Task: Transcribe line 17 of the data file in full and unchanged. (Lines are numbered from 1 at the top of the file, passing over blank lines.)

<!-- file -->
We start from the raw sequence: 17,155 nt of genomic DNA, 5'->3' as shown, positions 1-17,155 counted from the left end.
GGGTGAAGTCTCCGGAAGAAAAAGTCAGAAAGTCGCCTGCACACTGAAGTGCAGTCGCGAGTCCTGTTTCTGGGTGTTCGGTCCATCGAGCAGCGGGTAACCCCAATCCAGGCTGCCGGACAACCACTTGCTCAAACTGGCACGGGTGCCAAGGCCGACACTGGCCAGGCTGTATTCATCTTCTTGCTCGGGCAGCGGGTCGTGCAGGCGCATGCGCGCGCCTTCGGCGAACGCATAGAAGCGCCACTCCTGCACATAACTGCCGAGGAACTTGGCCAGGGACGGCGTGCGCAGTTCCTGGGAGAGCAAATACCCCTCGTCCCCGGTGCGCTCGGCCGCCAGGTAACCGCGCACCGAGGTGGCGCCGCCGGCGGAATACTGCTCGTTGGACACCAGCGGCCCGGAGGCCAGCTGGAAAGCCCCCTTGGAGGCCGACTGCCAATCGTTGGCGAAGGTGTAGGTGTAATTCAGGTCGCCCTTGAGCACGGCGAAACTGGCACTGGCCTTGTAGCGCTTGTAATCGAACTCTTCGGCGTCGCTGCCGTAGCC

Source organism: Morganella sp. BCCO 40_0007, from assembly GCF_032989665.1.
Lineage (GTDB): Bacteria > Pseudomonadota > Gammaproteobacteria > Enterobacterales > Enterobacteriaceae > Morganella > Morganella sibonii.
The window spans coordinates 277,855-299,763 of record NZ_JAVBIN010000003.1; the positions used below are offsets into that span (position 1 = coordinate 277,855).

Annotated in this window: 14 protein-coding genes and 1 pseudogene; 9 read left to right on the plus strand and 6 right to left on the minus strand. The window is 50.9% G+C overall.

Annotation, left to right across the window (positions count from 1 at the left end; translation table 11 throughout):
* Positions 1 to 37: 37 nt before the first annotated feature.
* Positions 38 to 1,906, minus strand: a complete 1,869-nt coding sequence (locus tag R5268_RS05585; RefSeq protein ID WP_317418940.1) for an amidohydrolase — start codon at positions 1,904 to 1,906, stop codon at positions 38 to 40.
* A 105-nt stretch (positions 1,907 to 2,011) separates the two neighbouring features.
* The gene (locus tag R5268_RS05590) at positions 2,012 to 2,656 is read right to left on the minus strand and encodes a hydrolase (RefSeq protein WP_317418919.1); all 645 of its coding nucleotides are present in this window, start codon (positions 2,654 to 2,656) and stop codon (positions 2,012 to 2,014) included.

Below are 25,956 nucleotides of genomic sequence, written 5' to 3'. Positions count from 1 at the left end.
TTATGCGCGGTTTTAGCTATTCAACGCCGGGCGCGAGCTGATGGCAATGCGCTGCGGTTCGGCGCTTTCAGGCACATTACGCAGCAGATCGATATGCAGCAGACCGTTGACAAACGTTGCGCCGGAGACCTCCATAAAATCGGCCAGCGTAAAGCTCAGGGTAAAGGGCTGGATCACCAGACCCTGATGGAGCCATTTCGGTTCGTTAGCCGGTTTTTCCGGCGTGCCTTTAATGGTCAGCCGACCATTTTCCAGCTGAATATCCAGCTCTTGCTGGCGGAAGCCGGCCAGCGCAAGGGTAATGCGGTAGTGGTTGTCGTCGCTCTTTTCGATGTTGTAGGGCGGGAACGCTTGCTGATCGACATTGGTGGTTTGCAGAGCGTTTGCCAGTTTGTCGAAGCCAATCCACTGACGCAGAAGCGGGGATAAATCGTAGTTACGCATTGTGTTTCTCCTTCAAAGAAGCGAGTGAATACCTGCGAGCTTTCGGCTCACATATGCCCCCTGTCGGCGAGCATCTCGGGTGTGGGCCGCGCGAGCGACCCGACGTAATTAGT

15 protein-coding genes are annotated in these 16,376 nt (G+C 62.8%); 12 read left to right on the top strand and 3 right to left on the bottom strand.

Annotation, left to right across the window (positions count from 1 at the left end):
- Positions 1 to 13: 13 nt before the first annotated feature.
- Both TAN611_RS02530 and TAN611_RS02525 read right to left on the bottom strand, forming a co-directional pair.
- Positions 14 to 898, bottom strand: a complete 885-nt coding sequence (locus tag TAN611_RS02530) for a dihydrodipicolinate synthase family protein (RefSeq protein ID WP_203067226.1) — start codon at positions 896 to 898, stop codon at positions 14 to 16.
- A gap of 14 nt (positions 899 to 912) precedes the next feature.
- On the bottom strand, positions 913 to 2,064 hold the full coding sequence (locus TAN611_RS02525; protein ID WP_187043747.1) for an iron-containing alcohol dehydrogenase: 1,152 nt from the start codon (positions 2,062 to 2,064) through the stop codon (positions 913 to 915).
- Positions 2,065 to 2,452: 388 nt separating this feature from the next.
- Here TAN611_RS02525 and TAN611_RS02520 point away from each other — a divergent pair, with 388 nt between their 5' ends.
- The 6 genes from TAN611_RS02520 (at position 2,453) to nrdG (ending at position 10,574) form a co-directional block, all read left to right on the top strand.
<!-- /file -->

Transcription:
- Both TAN611_RS02530 and TAN611_RS02525 read right to left on the bottom strand, forming a co-directional pair.